Recently NY agent and VU faculty member, Ed Higgins, and I were interviewed for an article about the entry of Walmart and Overstock.com into the insurance marketplace by MyNewMarkets.com. Here is the full article from their website:
At about the same time, I was interviewed by another reporter for a different publication on the same subject, with a particular focus on the alleged “commoditization” of personal lines. The following is the Q&A from that email exchange.
“Retailers like Walmart and Overstock.com have recently announced that they are entering the insurance market, treating insurance as if it were a commodity. What are your thoughts on the subject? Do you think that that is how customers view insurance?”
Insurance is NOT a commodity. Anyone who has ever compared two or more auto insurance policies knows that. The “ISO standard” personal auto policy is 13 pages long. I recently reviewed an auto policy from Florida that was 76 pages long. The only distinction between true commodity products is price. I’d say a 63-page differential between two complex legal contracts suggests that they are not the same product. After filling up two printed pages of differences between them before getting to the third page of the 76-page product, it was pretty obvious I wasn’t examining commodity products.
However, given the price-focused insurance advertising that dominates the media, it is certainly how most consumers view auto insurance. One insurer advertises “SAME COVERAGE, Better Value.” Having examined their auto policies, I can tell you what they’re selling is NOT the same coverage as is available from other auto insurance products in the marketplace. Just because one product is cheaper than another doesn’t necessarily mean that the coverage provided is lesser, but it often is. To quote legendary salesman, Morty Seinfeld, “Cheap fabric and dim lighting, that’s how you move merchandise.”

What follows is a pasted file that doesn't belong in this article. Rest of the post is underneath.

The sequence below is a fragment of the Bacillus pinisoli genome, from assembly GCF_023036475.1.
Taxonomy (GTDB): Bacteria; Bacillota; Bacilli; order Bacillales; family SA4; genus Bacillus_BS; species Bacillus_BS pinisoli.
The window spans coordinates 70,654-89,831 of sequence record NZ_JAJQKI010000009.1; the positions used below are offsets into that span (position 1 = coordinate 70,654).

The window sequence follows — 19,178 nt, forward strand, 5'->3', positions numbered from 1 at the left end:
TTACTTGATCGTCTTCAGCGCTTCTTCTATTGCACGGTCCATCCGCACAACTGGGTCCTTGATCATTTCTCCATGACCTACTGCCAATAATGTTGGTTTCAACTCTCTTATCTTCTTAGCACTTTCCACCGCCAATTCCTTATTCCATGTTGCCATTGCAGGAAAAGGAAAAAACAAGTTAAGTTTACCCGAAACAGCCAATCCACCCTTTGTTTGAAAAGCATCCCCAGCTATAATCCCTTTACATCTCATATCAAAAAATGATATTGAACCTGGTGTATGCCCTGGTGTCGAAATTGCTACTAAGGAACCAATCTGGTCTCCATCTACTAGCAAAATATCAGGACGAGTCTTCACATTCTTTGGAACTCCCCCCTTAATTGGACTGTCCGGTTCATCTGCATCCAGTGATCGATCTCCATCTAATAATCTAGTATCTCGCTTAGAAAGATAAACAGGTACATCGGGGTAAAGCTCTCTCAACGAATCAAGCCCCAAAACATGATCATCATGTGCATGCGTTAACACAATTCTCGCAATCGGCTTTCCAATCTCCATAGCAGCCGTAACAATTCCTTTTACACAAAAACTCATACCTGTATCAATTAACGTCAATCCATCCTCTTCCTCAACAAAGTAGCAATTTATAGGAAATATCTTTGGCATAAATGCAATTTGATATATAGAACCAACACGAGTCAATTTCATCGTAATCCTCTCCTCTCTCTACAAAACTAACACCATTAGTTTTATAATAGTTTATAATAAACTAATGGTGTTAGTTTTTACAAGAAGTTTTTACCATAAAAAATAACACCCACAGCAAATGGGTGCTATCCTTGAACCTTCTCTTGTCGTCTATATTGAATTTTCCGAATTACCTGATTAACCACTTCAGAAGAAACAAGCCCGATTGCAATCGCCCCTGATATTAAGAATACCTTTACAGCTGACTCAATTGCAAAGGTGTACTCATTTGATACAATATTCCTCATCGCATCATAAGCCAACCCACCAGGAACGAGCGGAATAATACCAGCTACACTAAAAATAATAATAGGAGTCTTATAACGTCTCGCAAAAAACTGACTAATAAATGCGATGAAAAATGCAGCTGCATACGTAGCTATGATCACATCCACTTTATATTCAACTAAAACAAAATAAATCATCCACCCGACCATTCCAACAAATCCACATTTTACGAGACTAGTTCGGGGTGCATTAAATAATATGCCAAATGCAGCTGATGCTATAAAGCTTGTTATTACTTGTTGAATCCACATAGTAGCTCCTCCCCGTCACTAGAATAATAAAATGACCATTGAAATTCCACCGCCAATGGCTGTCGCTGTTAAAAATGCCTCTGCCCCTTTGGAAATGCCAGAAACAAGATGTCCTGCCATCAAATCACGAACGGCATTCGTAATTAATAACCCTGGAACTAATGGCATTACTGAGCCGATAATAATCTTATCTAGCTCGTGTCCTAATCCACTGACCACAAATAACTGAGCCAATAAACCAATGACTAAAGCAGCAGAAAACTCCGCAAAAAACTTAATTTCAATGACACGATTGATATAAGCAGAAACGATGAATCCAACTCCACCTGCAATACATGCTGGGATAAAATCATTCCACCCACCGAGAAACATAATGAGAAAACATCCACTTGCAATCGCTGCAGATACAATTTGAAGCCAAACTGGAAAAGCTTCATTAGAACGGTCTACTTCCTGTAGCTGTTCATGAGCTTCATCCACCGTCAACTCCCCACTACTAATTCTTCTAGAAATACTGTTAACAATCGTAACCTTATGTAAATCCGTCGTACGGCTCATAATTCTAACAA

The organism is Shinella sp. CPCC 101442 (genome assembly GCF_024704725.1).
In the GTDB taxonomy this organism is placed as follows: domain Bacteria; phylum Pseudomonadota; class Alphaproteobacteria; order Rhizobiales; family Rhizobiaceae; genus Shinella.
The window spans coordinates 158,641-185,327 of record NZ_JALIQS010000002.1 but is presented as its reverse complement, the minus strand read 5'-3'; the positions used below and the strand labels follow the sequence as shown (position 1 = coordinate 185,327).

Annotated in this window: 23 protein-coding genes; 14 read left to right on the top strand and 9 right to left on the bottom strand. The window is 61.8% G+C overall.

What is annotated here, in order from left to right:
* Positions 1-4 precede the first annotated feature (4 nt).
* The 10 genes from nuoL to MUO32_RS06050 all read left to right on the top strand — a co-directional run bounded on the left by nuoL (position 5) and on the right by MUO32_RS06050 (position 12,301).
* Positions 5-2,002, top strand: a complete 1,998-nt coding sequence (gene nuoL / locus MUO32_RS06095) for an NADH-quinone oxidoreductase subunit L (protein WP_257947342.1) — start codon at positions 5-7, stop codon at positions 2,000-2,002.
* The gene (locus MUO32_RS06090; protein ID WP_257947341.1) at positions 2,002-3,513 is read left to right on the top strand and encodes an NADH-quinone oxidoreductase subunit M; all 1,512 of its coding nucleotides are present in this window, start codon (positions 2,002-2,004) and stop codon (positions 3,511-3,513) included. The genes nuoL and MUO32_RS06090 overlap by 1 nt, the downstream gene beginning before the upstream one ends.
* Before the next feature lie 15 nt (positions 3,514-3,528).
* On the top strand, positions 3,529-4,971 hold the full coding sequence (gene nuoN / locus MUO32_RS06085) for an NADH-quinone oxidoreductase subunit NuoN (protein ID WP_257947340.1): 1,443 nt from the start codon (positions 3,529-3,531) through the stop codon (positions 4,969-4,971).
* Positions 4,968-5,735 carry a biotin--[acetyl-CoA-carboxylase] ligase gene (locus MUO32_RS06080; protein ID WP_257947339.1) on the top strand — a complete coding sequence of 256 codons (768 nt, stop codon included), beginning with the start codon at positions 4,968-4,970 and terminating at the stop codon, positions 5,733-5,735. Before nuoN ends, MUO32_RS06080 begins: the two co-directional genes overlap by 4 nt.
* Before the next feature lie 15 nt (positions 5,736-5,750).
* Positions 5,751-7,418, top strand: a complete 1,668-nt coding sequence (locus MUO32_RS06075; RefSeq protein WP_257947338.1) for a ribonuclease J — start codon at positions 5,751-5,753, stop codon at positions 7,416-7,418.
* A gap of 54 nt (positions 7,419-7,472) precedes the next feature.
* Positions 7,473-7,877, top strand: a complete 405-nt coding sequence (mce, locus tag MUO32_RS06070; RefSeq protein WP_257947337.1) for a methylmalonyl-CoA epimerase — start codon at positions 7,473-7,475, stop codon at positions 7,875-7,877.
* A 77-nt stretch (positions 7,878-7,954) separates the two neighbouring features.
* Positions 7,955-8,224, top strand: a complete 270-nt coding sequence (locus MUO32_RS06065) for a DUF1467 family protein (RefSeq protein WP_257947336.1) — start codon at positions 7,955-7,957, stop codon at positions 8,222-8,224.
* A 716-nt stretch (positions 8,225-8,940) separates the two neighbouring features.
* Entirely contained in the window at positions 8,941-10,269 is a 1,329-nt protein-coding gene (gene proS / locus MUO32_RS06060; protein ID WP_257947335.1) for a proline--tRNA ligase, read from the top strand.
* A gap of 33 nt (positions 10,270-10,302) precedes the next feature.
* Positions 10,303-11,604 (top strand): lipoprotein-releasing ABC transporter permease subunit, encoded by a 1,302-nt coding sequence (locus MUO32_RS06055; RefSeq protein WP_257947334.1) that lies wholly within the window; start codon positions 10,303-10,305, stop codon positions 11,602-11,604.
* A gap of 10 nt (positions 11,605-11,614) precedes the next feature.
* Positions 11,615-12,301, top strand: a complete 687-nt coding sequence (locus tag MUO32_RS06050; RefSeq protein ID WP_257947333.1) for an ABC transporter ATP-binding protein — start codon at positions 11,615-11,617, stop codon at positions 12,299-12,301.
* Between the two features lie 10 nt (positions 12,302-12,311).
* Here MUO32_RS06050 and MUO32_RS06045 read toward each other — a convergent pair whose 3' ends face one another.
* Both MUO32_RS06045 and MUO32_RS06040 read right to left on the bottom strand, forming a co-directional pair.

- A Florida insured’s auto was in the shop so she rented a car and later loaned it to someone who loaned it to someone who had an at-fault accident that killed a child and seriously injured other children. The claim against the operator and named insured was denied by the insurance company on the premise that the vehicle was not a “temporary substitute” and the operator was not a “permissive” user, as defined in this insurer’s personal auto policy.
- The son of a friend of an agency owner was street racing when he crashed, seriously injuring himself and his passenger. The claim was denied by the insurance company based on their interpretation of their personal auto policy’s “racing” exclusion.
- A “boomerang” child lost his job and moved back home with his parents. While driving his mother’s auto, he negligently struck another vehicle, fortunately causing “only” several thousand dollars in property damage. The insurer denied the claim on the basis that his residency was not reported to the carrier within 30 days of his return home.
- A North Dakota church allowed a member to park his car in their heated ‘bus barn.’ While exiting, he wrecked and caused structural damage to the building. The claim was denied by the insurer, citing the “care, custody or control” exclusion in their personal auto policy.
What do these four claims have in common, other than being denied by each insurance company? Every one of them would have been covered if the policyholder had purchased an “ISO standard” personal auto policy rather than the policy in question. Has a family member lost a job and is temporarily delivering pizzas? Some auto policies cover this, some don’t. Do you ever run to the office supply store or post office for your employer? Some auto policies exclude ANY business use of a vehicle. The TV and internet advertisers don’t tell you this. In fact, if you get an online auto insurance quote, tell them you’d like to read their policy before you buy it. They won’t let you.
“Do you think that customers are looking away from the traditional agency system and more toward the digital space?”